- 20.O'Brien E, Waeber B, Parati G, Staessen J, Myers M, on behalf of the European Society of Hypertension Working Group on Blood Pressure monitoring. Blood pressure monitoring devices: recommendations of the European Society of Hypertension. BMJ 2001;322:531-536.Google Scholar
- 21.Yarows S, Julius S, Pickering T. Home blood pressure monitoring. Arch Intern Med2000;160:1251-7.Google Scholar
- 22.O'Brien E. Automated blood pressure measurement: state of the market in 1998 and the need for an international validation protocol for blood pressure measuring devices. Blood Pressure Monitoring 1998;3:205-11.Google Scholar
- 23.Granas A, Bates I. The effect of pharmaceutical reviev of repeat prescriptions in general practice. Int J Pharm Pract 1999; 7:264-75.Google Scholar
- 24.Goldstein R, Hulme H, Willits J. RevieNving repeat prescribing-general practitioners and community pharmacists working together. Int J Pharm Pract 1998;6:60-6.Google Scholar
- 25.Williams S, Bond C, Menzies C. A pharmaceutical needs assessment in a primary care setting. Br J Gen Pract 2000; 50:95-9.Google Scholar
- 26.Klepping G. Medication review in elderly care homes. Primary Care Pharmacy 2000;1:105-8.Google Scholar
- 27.Hawksworth G, Corlett A, Wright D, Chrystyn H. Clinical pharmacy interventions by community pharmacists during the dispensing process, Br J Clin Pharmacol 1999;47:695-700Google Scholar
- 28.Schneider J, Barber N. Provision of a domiciliary service by community pharmacists. Int J Pharm Pract 1996;4:19-24.Google Scholar
- 29.MacKinnon M. Appendix VII-Template for a locally produced patient-held record card. Providing diabetes care in General Practice-A practical guide for the Primary Care Team. 3rd ed. London: Class Publishing, 1998:269-80.Google Scholar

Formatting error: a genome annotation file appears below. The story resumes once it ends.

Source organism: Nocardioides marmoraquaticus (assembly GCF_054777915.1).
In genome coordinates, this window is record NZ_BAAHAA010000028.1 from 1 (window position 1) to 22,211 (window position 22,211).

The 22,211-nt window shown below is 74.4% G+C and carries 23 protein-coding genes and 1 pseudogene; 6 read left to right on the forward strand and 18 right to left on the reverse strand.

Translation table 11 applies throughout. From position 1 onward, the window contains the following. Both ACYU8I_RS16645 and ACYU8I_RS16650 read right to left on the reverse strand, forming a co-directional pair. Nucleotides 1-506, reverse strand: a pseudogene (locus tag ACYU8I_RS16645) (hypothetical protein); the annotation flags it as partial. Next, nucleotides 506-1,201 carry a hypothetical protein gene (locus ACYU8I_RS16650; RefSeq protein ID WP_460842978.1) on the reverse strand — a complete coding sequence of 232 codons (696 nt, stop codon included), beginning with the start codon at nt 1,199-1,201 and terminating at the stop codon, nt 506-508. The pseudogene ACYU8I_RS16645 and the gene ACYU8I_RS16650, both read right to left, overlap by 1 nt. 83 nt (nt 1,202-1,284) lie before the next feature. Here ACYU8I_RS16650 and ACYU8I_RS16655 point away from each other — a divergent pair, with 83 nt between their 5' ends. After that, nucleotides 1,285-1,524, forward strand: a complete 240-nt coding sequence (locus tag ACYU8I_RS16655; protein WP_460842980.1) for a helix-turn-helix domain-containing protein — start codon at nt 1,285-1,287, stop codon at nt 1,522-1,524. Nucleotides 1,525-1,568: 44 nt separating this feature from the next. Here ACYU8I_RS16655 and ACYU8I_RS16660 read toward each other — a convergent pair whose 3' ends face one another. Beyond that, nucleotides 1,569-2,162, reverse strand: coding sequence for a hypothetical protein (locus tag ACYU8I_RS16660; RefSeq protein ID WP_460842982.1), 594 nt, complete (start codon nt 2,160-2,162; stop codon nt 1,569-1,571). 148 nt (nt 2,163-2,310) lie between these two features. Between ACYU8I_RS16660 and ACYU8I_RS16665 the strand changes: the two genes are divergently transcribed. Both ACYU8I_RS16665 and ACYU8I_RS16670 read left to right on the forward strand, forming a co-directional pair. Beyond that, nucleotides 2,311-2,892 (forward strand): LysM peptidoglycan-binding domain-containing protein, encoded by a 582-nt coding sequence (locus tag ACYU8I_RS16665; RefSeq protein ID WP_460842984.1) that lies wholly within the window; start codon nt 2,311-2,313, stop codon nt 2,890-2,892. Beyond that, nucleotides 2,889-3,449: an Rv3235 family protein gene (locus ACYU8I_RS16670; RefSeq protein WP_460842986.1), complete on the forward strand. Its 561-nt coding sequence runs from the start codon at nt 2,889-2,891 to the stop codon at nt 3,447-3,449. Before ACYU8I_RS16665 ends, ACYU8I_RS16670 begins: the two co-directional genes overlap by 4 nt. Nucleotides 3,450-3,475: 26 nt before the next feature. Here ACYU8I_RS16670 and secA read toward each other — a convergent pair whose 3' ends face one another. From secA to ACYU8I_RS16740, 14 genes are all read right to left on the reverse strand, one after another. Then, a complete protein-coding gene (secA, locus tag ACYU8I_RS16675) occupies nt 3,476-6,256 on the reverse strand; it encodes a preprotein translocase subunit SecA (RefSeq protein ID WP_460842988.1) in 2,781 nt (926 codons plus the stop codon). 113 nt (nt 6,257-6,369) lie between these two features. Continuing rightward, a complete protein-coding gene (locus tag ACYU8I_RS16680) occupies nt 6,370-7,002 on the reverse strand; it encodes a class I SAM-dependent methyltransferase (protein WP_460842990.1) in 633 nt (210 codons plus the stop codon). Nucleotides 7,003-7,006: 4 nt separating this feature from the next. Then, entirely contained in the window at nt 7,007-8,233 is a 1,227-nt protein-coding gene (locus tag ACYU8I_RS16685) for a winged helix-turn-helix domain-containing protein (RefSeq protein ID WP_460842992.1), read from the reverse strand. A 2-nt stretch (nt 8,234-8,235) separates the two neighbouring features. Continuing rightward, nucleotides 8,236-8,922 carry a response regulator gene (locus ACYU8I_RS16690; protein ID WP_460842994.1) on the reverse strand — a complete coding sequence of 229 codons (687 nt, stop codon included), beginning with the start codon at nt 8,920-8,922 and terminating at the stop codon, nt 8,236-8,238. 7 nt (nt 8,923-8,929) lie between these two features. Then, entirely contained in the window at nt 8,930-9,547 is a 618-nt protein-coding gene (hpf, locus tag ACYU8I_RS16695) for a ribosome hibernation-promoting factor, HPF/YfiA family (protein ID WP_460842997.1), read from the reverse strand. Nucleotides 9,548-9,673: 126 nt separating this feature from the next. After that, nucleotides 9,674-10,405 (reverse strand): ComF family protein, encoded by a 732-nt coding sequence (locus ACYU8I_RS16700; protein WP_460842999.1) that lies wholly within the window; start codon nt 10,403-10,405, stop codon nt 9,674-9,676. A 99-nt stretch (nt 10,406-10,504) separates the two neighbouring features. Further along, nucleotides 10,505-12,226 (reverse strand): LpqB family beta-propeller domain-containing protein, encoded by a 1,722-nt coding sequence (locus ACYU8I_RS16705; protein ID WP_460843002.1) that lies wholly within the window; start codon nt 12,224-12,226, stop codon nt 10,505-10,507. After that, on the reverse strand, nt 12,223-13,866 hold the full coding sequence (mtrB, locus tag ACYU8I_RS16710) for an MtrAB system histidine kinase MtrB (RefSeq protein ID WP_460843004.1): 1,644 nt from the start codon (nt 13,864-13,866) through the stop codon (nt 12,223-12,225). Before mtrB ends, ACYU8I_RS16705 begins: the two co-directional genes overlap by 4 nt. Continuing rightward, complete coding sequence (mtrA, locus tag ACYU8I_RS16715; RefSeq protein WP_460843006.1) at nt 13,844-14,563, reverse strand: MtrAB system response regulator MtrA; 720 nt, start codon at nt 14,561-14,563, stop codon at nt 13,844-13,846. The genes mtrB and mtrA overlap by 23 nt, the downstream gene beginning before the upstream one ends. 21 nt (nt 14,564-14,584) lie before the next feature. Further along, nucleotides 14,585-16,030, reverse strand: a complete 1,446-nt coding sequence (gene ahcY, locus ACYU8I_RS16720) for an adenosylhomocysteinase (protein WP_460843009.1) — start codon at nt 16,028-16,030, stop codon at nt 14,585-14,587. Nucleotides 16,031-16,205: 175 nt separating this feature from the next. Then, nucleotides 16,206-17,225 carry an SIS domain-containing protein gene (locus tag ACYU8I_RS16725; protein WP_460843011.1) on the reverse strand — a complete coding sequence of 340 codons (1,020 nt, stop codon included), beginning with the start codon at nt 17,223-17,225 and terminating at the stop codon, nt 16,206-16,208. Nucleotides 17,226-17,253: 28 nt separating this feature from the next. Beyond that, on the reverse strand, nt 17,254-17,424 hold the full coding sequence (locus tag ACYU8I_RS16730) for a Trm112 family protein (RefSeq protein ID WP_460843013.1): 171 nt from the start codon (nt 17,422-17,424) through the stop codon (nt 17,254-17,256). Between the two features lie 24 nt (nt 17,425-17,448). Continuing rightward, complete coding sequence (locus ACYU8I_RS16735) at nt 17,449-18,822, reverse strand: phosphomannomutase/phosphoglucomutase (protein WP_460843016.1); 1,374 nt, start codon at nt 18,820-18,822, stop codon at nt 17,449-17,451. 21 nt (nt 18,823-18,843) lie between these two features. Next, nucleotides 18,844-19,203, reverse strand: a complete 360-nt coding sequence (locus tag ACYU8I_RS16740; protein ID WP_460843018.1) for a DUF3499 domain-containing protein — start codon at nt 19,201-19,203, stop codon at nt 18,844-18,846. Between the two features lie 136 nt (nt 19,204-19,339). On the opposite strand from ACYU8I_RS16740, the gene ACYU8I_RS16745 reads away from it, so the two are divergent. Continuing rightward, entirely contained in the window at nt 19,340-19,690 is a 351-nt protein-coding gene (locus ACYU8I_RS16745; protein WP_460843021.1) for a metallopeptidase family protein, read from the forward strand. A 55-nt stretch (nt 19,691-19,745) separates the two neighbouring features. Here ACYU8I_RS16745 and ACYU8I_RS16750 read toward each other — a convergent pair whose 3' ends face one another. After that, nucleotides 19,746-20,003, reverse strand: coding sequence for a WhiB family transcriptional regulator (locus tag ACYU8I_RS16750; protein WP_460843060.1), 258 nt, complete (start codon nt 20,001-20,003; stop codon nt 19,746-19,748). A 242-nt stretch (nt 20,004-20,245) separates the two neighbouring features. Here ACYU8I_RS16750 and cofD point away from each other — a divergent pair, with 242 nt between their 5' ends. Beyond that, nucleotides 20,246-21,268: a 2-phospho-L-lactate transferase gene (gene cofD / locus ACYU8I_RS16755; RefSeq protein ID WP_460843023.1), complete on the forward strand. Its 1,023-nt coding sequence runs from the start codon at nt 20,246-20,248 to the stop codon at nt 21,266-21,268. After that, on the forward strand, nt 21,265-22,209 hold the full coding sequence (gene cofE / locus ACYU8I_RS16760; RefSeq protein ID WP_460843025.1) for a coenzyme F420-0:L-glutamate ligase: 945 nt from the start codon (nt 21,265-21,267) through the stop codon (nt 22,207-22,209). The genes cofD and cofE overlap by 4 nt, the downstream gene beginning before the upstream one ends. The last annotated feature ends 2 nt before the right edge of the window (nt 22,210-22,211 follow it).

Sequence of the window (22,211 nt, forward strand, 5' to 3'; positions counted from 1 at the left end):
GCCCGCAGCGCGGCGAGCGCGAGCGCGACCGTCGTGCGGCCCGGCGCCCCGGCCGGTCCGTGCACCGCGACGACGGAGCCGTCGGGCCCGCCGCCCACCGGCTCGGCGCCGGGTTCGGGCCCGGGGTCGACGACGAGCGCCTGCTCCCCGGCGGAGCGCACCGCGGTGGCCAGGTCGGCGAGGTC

- 30.Drummond N, Abdalla M, Beattie J, et al. Effectiveness of self monitoring of peak flow in patients with asthma. BMJ 1994;308:564-7.Google Scholar
- 31.Jones K, Mullee M, Middleton M, Chapman E, Holgate S. Peak flow based asthma self management: a randomised controlled study in general practice. British Thoracic Society Research Committee. Thorax 1995;50:851-7.Google Scholar
- 32.Jones A, Pill R, Adams S. Qualitative study of views of health professionals and patients on guided self management plans for asthma. BMJ 2000;321:1507-10.Google Scholar
- 33.Department of Health. The NHS plan. A plan for investment. A plan for reform. London: Stationery Office london, 2000.Google Scholar
- 34.Wallis E, Ramsay L, Ul Haq I, et al. Coronary and cardiovascular risk estimation for primary prevention: validation of a new Sheffield table in the 1995 Scottish health survey population. BMJ 2000;320:671-6.Google Scholar
- 35.Scottish Intercollegiate Guidelines Network (SIGN). Lipids and the primary prevention of coronary heart disease. Edinburgh,1999.Google Scholar